8. No, I don't think so. I read through the portion of the paper dealing with Amarna, and frankly wish I had found that paper before giving the presentation. It had some much better quotes stating the initial problem---the first paragraph on p. 348 is basically making the very same point I am. Her ultimate conclusion is, as she herself admits, just one way to reconcile the evidence. I am not sure I buy her interpretation in this case, but I've also ultimately spent very little time studying the Amarna letters and that time period. In any case, I would consider that portion of her paper to be an excellent example of exactly what I am suggesting needs to be done with the Book of Mormon: instead of dismissing the Amarna letters (which, admittedly, is a less-viable option than dismissing the Book of Mormon), she reviewed different possibilities and reinterpreted the data in the letters to what she thinks best fits with the archaeological data. Whether it would be convincing to non-Mormons or not, I think that at the very least, believers who accept the historicity of the Book of Mormon should approach the text in the same way. After all, what does it really mean to believe the text is a genuine, ancient historical document if you don't read and interpret it the way genuine, ancient historical documents are properly read and interpreted? Of course, if everything in the Book of Mormon were like the Amarna letters and Jerusalem---no points of convergence at all---I'd agree with have a bit of problem. But just as there are other reasons to accept the genuineness of the Amarna letters, and thus justify the efforts of Steiner and others to reconcile its mention of Jerusalem with the absence of archaeological evidence, I do think there are enough points of convergence between the text and archaeology---even if some reinterpretation of the text is necessary---to justify times when reconciliation (i.e., the horses and chariots kind of stuff) is necessary. I tried to briefly sketch some of these in my presentation: Nephi's depiction of Jerusalem, Nahom, Mulek, and cement in ancient America. Anyone looking for more of that kind of stuff, I would recommend Brant A. Gardner's book Traditions of the Fathers: The Book of Mormon as History (Greg Kofford Books, 2015) as the best book-length treatment to date. Others don't find this kind of stuff convincing, and that is OK by me. I've gotten past the urge to try to prove things to other people. I can offer my own point of view, and try to do so as persuasively as I can. I hope it is helpful, especially to those struggling with faith, but ultimately people will take it or leave it, and there is nothing I can really do about that.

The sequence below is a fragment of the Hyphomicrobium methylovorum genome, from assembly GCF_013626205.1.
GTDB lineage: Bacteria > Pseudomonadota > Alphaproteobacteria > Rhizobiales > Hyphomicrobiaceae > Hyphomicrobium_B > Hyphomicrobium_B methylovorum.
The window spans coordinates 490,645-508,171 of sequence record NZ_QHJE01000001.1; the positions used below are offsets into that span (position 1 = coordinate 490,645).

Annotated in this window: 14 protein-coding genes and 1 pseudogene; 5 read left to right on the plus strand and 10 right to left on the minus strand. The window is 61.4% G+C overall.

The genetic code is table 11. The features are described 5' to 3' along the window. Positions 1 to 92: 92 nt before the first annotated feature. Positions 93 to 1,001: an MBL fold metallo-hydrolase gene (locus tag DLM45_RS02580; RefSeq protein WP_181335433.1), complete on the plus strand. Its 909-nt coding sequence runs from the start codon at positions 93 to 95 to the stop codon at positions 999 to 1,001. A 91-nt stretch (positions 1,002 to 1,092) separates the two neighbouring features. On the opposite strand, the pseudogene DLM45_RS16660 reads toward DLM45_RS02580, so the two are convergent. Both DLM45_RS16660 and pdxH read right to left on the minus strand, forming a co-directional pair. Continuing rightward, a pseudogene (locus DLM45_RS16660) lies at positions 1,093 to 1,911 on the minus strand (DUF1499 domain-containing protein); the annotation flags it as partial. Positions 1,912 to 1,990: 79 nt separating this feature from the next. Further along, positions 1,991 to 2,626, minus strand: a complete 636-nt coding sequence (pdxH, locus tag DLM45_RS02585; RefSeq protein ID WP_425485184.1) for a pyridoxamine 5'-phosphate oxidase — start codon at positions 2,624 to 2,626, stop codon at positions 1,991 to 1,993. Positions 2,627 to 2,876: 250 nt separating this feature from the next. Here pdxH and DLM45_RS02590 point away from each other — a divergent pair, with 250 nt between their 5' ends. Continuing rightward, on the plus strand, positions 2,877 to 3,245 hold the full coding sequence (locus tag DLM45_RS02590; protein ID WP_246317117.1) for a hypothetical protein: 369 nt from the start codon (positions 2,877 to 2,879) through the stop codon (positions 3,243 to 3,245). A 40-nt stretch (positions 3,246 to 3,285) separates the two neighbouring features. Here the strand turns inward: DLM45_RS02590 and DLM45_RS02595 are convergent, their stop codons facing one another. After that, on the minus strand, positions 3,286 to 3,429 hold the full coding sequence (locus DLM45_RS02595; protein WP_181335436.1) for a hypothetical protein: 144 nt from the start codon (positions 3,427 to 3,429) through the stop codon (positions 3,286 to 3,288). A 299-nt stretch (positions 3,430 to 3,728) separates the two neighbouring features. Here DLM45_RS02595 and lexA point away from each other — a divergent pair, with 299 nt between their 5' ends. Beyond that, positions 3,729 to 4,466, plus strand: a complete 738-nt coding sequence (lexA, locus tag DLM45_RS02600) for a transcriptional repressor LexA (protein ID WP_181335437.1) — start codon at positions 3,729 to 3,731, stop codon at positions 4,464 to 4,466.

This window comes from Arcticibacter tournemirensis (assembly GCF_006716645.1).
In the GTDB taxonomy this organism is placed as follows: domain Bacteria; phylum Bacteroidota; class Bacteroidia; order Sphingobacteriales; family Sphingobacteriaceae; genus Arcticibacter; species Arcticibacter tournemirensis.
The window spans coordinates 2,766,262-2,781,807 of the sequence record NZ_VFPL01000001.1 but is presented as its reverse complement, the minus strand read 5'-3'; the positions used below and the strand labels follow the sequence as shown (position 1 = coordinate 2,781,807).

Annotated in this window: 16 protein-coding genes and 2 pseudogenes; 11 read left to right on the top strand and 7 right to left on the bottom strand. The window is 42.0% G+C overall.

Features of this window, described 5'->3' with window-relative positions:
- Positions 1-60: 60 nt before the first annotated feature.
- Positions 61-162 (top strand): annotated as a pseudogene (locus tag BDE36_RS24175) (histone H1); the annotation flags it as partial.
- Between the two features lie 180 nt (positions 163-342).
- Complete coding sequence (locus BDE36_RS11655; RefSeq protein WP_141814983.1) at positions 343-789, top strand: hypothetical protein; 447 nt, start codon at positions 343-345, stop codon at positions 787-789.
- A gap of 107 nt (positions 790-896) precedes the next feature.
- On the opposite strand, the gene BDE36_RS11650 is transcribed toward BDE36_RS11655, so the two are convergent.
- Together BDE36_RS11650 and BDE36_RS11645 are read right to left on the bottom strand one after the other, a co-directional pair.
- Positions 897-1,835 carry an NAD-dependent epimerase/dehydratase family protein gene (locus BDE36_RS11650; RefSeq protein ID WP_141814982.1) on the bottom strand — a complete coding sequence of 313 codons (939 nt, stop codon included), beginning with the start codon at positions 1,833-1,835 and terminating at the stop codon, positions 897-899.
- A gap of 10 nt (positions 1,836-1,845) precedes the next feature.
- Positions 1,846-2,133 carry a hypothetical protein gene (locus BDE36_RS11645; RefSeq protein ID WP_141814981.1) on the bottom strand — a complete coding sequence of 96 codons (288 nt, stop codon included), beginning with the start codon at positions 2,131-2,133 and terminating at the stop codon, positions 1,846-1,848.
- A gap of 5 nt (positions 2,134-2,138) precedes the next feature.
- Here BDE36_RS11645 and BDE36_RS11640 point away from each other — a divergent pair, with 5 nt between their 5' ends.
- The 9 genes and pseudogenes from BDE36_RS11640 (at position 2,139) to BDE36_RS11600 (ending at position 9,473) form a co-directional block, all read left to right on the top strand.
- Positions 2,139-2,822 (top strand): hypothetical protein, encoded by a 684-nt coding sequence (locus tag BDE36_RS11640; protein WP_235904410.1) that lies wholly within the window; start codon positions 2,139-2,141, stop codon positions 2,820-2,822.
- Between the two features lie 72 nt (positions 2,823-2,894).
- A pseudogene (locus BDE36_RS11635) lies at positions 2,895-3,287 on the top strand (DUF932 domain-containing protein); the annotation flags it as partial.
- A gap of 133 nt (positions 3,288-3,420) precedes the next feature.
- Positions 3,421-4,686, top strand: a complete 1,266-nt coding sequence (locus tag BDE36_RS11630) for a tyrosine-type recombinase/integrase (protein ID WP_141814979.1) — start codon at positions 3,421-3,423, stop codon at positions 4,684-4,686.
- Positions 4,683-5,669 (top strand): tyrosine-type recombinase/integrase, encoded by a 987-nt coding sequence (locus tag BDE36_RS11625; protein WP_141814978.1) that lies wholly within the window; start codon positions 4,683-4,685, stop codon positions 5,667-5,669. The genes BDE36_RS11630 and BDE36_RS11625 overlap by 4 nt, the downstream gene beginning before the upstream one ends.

9. Since there is some confusion, just let me be clear: It had frankly never occurred to me that the Jerusalem of the Amarna letters was anywhere other than the current and long standing location of Jerusalem. In speaking of "two Jerusalems" I was employing what I thought was a fairly obvious rhetorical gimmick, which I refer to the same place as portrayed in different sources from different time periods as if they are two different cities, the same way a person might go back to their home town many years later and lament that it is "not the same town" they grew up in anymore. That I understood both Jerusalems to ultimately be in the same place was, I thought, evident from the map attached to the very beginning, as a visual on the section about the Amarna letters, showing Jerusalem in the same place it always is, with a caption that says: "An archive of 14th c. BC letters found in Amarna, Egypt, includes six letters from the King of Jerusalem, despite there being no archaeological evidence for Jerusalem at that time." Or the fact that when returning to part 2 of the "tale of two Jerusalems" I said: "I would now like to take us back to Jerusalem, but we are going to fast forward to the 7th century BC," i.e., I was going back to the same place, but moving us to a different time period. Or when I mention Jerusalem yet again, and say, "We’ve already seen that Nephi’s Jerusalem fares better than Amarna’s, but you could argue it does better than David’s and Solomon’s too." Surely, I hope, this makes clear that I am not talking about physically different locations for various "Jerusalems" but rather Jerusalem in different time-periods, i.e., the time of Amarna, the time of David and Solomon, and the time of Nephi. I was already quite aware that strata from both before and after the Amarna period attest to occupation of Jerusalem, which frankly makes it all the more bizarre that evidence of occupation is missing for the Amarna period. I never made or intended any comparisons to Zarahemla. My intended comparison was quite explicit, I thought: Jerusalem as portrayed in the Amarna letters vs. Jerusalem as portrayed in 1 Nephi. The one has zero archaeological evidence to support it (at least, so far as I could find), and yet the written sources are indisputably authentic. The other actually does pretty well, archaeologically, at least in my opinion, despite the seemingly strange circumstances of its discovery, despite the fact that it is attested no earlier than the 19th century, and despite the fact that several of the details now confirmed were points of criticism for the Book of Mormon when it first came out. I think, at the very least, that is pretty interesting, but I suppose others may disagree. If I had wanted to use a toponym for which we cannot identify the physical location (and thus the ruins), and compare that to Zarahemla, there are plenty of examples I could have chosen from. My purpose in using Jerusalem and the Amarna letters was precisely because we knew exactly where and when to look---an ideal connection, which should make it easy to find the evidence---and yet we still found nothing. To me, that is a fairly powerful illustration of how very complicated the relationship to archaeology and textual sources can be, and why it is overly simplistic to suppose that just because we can't find something mentioned in a text, does not mean it was not there. This should especially caution us when we are dealing with additional mitigating factors, such as uncertainty about exactly where to look, lack of excavation (as I mention, 95+ percent of Maya sites remain unexcavated, and the Maya region is the most excavated region in Mesoamerica, and probably all of the Americas), and a lack of toponyms in general (we have the native, pre-Columbian names of ~12 out 6,000 sites in the Maya area, and none for other regions and cultures in Mesoamerica before Aztec times), and so forth. Anyone who wants to ask, "Where is Zarahemla?" or insist that we should have "found it by now" has to take these facts into consideration.